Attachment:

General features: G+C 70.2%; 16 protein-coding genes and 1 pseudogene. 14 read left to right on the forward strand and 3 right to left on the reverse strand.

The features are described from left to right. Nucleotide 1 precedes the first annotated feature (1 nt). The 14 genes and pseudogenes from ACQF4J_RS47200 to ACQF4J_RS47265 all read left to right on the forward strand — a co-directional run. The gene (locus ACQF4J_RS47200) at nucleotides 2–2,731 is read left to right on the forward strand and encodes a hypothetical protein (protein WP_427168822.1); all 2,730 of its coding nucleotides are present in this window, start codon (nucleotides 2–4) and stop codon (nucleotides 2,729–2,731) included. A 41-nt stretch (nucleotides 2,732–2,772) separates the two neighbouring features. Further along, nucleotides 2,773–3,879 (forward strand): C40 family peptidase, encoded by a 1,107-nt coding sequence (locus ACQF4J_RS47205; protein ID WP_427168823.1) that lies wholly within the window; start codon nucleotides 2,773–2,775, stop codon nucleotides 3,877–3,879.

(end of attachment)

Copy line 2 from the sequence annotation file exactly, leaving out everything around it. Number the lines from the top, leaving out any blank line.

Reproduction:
The features are described from left to right. Nucleotide 1 precedes the first annotated feature (1 nt). The 14 genes and pseudogenes from ACQF4J_RS47200 to ACQF4J_RS47265 all read left to right on the forward strand — a co-directional run. The gene (locus ACQF4J_RS47200) at nucleotides 2–2,731 is read left to right on the forward strand and encodes a hypothetical protein (protein WP_427168822.1); all 2,730 of its coding nucleotides are present in this window, start codon (nucleotides 2–4) and stop codon (nucleotides 2,729–2,731) included. A 41-nt stretch (nucleotides 2,732–2,772) separates the two neighbouring features. Further along, nucleotides 2,773–3,879 (forward strand): C40 family peptidase, encoded by a 1,107-nt coding sequence (locus ACQF4J_RS47205; protein ID WP_427168823.1) that lies wholly within the window; start codon nucleotides 2,773–2,775, stop codon nucleotides 3,877–3,879.